It would have been extremely difficult to move them all back to the first break, so we just taped off as much of the paddock as we could with the available electric tape and standards and left them to it.
We headed out to the back of the farm and drafted a couple of the thin mob out and brought them back to spend the night next to the maternity mob, ready to be combined with them tomorrow.
I left the gates open between the maternity paddock and the yards after 390 headed back to the paddock, so that if she wanted to she could walk back down to her dead calf.
426 produced this ridiculously tiny-looking heifer this afternoon while I wasn't looking. The calf's sire is #26, so I shall look forward to the possibility of her growing into a fine animal!
I looked at the fat cow mob this afternoon and felt quite concerned about the thin state of many of them, so have moved them onto the flats. The grass is growing rather faster than it was, so I should be able to move them around more quickly and put a bit of condition back onto their no-longer-fat frames. They're not in a dreadful state, but they're not as well-covered as I would like to see them. Calving in too-thin condition means they'll take much longer to return to oestrus afterwards and that won't help me tighten up the calving period next season!
390 hasn't been down to the calf today, so it's time to bury her. The calf's condition convinces me that she was dead for a while before birth: in some places where her mother had licked her, her hair had come out and when I was examining her feet, one of the hooves came away in my hand. I'm very glad that didn't happen when I was pulling her out, before I knew she was dead! I had thought they'd looked a bit more spongy than usual around the edges where the hoof meets the hair of the leg.
She is now buried in the native tree area in front of our house, under a Puriri tree.
390 has been wandering around all day with a train of increasing length, as she expels the afterbirth. I am pleased it is coming away on its own, since there was a greater chance of its not doing so after the birth of a dead calf.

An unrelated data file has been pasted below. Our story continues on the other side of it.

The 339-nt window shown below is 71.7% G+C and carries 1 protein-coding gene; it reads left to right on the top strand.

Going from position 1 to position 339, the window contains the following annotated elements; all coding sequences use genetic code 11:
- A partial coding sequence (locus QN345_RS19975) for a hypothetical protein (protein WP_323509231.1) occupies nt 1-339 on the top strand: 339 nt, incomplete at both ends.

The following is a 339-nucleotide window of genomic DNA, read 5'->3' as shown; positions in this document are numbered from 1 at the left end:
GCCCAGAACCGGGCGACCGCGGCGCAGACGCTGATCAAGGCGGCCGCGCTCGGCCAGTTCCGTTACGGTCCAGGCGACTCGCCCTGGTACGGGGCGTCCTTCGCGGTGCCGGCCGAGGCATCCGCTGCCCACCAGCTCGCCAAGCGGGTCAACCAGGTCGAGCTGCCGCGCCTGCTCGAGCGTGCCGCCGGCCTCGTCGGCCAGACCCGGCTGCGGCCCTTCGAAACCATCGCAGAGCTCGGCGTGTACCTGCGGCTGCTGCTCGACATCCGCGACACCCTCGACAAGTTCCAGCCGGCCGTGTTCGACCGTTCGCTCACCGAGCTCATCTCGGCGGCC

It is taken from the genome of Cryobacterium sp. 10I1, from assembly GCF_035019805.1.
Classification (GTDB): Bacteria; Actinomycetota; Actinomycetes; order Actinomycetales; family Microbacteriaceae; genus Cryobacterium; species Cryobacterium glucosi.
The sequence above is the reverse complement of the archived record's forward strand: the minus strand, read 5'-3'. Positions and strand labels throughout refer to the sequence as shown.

Anna has been visiting us from Wellington since Tuesday, and today spent several hours with Stephan, selecting and placing rocks to build some steps from one part of the garden to another. Stephan has plans for a pizza oven in this little area, as well as a waterfall, a bridge ...
I moved the fat cow mob from one paddock to another today and noticed that #92, who isn't due to calve, according to my list, for some time yet, has developed a significantly large udder and was showing all the signs of being in early labour! By late this afternoon, she was obviously about to give birth, so I called Anna to come and watch with me. 92 produced a bull calf just after 6pm, so now I have two maternity mobs!
White-faced 307 produced a little brown heifer during the night, another sired by #26. Later on, Anna and I very cleverly coaxed the cows with calves away from the rest of the cows and heifers in that paddock and into the neighbouring one. I'm trying to make the grass in the easily-watched paddocks last as long as possible! With that in mind, I drafted five cows out of the fat cow mob and sent them out to one of the further-out paddocks, since they're not due for a little while - Isla is one of them.
This evening we had a delightful gathering of family and friends, partly prompted by Anna's presence here, since she's known Stephan's sister's family for some years.
Lamb-feeding was a popular activity - this is Francis taking his turn. Poor lamb had a shocking experience as she was inadvertently backed into the electric fence by Francis' fore-runner.
Have you entered the annual Isla's Calving Date Competition yet? Go on, have a go!
2006 calving tally: 7 born, 45 cows to calve.